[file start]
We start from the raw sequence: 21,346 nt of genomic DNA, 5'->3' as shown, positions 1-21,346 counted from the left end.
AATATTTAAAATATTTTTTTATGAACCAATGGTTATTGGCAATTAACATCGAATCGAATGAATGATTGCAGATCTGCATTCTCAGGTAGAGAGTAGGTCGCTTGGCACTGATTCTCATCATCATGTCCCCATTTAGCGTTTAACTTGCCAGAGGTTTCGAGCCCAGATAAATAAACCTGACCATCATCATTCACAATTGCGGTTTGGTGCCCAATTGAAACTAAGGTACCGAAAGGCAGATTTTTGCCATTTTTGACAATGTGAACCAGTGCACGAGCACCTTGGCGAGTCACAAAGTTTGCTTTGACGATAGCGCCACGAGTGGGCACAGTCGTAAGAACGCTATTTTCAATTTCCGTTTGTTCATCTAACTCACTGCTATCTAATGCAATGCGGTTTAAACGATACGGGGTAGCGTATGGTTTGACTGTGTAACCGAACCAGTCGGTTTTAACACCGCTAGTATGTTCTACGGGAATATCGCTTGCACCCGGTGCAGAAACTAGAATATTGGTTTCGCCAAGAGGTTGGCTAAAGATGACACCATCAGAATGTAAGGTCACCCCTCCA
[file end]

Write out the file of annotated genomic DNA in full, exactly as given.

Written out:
We start from the raw sequence: 21,346 nt of genomic DNA, 5'->3' as shown, positions 1-21,346 counted from the left end.
AATATTTAAAATATTTTTTTATGAACCAATGGTTATTGGCAATTAACATCGAATCGAATGAATGATTGCAGATCTGCATTCTCAGGTAGAGAGTAGGTCGCTTGGCACTGATTCTCATCATCATGTCCCCATTTAGCGTTTAACTTGCCAGAGGTTTCGAGCCCAGATAAATAAACCTGACCATCATCATTCACAATTGCGGTTTGGTGCCCAATTGAAACTAAGGTACCGAAAGGCAGATTTTTGCCATTTTTGACAATGTGAACCAGTGCACGAGCACCTTGGCGAGTCACAAAGTTTGCTTTGACGATAGCGCCACGAGTGGGCACAGTCGTAAGAACGCTATTTTCAATTTCCGTTTGTTCATCTAACTCACTGCTATCTAATGCAATGCGGTTTAAACGATACGGGGTAGCGTATGGTTTGACTGTGTAACCGAACCAGTCGGTTTTAACACCGCTAGTATGTTCTACGGGAATATCGCTTGCACCCGGTGCAGAAACTAGAATATTGGTTTCGCCAAGAGGTTGGCTAAAGATGACACCATCAGAATGTAAGGTCACCCCTCCA